Five reasons why your baby may be struggling to wean


I have been asked by quite a few people how my baby has adapted so well to weaning. The truth is, it has been a very long and sometimes frustrating journey and occasionally I have really doubted myself. There are certainly meals where A has eaten every last scrap, but there are more meals where he has picked at some things and left pretty much 75% of his food.

The most important thing to remember is that BABY WILL GET THERE! Even when you are scraping your lovingly made tomato sauce off the walls and crying that it took you two hours to prepare, you can assure yourself that this stage will not last forever.

It is a myth that babies are fussy about food when they are first weaned. Babies cannot differentiate between what might be healthy or junk- all food is new and this is the prime opportunity to give them exposure to a rainbow of healthy grub. If a baby is not eating very well, it is unlikely that it is the food itself causing the issue.

Here are some of the main reasons that your baby isn’t eating as well as you might have liked:


I cannot emphasise this one enough, and it is probably the toughest nut to crack – especially when you first start weaning. Babies are perceptive little things and will pick up on their parents’ feelings and actions. Therefore, if you are hovering around your baby like a worried fly while she eats her apple, she is likely to feel worried too and probably stop eating. Of course there is a risk of choking with weaning, particularly with BLW. But if you are willing to give it a try, you HAVE to allow your baby to get on with it.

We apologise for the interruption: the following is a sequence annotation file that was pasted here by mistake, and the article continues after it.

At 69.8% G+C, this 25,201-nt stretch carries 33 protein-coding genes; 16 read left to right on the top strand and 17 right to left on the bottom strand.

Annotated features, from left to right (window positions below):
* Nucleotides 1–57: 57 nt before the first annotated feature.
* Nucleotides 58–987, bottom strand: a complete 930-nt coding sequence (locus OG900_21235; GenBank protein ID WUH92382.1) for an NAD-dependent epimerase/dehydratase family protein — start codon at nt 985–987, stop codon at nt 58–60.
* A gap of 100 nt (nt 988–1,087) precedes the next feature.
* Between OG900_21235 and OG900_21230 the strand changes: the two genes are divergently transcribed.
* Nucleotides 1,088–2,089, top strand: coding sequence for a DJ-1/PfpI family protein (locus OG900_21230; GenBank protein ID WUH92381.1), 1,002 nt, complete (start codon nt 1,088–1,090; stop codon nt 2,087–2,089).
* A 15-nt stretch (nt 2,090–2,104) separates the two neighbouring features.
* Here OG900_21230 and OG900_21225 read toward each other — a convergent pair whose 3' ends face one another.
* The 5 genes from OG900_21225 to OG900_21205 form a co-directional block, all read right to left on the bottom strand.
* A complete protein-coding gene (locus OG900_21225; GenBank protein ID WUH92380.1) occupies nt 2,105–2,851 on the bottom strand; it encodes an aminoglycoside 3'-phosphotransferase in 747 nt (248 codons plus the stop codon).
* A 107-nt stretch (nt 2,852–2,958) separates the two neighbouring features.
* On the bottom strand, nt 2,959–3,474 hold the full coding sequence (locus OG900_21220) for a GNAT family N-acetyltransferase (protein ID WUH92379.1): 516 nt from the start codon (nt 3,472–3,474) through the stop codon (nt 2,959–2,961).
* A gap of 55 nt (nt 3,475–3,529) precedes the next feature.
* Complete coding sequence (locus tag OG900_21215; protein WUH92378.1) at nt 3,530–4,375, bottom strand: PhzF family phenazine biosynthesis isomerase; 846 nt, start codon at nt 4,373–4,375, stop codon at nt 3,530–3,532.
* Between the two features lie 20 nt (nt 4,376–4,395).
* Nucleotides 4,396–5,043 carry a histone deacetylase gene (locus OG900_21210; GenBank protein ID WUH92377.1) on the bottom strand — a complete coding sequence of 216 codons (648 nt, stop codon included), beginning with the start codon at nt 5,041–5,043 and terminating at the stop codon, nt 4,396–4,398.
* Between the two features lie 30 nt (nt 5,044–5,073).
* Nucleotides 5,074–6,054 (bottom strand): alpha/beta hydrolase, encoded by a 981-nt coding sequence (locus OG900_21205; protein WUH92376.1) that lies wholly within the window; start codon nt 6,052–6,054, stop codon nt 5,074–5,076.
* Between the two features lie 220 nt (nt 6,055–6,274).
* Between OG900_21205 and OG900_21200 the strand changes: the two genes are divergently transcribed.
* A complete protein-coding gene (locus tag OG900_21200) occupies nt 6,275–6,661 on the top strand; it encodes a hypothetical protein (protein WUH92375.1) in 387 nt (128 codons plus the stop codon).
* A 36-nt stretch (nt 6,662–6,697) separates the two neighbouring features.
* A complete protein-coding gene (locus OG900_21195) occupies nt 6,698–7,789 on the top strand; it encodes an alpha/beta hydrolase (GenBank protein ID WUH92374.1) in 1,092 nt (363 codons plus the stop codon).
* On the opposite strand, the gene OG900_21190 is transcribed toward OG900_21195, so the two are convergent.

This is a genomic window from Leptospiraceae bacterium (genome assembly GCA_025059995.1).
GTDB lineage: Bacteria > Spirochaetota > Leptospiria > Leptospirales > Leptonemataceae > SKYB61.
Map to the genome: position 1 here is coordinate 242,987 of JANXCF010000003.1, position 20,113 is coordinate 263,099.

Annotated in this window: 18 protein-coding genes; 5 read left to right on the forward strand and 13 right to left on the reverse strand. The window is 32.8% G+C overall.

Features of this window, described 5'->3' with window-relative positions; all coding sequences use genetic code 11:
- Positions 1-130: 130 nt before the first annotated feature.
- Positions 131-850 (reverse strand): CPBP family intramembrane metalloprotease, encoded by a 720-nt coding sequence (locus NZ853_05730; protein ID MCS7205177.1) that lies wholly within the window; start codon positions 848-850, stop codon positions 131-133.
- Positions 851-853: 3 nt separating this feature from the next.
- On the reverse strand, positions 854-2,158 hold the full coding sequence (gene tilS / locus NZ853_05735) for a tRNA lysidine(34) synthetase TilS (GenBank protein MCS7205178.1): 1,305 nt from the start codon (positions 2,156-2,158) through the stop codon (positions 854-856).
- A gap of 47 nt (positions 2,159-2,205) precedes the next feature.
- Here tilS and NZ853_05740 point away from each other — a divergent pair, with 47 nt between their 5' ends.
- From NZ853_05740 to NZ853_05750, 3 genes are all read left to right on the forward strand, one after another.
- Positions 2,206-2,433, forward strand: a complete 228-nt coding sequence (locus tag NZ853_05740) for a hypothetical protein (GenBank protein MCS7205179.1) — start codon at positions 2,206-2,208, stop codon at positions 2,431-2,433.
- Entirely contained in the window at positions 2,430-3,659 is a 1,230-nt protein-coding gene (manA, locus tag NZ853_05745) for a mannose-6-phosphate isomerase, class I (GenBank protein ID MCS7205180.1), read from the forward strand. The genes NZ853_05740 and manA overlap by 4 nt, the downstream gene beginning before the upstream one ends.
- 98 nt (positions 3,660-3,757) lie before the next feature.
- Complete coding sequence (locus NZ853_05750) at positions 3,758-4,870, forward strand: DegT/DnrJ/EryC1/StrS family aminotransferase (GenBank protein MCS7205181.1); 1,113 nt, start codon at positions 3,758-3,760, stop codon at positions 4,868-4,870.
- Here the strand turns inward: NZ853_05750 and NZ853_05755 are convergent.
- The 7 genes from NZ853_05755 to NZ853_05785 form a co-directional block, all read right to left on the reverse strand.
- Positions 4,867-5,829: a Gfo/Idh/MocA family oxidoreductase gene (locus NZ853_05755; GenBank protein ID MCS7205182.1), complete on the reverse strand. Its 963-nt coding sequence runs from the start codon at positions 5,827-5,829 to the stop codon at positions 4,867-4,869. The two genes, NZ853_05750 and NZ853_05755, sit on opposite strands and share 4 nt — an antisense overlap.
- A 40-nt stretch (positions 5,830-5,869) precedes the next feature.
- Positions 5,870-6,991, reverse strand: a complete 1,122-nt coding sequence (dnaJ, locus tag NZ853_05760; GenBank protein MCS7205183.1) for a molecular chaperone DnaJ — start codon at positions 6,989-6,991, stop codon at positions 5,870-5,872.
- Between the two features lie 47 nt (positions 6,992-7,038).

Do not feel like you have failed if you cannot relax enough to allow your baby to handle her own food. Just try traditional weaning instead until you feel that you can confidently give her solids. And don’t forget that babies have a very sensitive gag reflex so there will be times that they cough up their food. My friend taught me the easy rhyme about choking: ‘if they are red, let them go ahead, if they are blue, they need you’. It works.


So many parents feel they need to stick with a certain type of weaning once they are ‘signed up’. Why? By far the trend amongst 2018 parents is BLW. But as Annabel Karmel promotes, it is so important to use precious weaning time giving your baby variety in the early days. If it is taking your baby half an hour to munch through one piece of pasta it is unlikely that she is getting many tastes. So perhaps consider adding in new flavours via a spoon – whether that is puree or otherwise. Equally if your baby is existing on Ella’s pouches, the same textures might quickly become boring so why not throw in a few veggie sticks for her to sharpen her teeth on?

Remember that weaning is not about ‘filling your baby up’ as much as giving them as much opportunity as possible to discover the joy of eating. So you have flexibility to ensure that they can love every moment.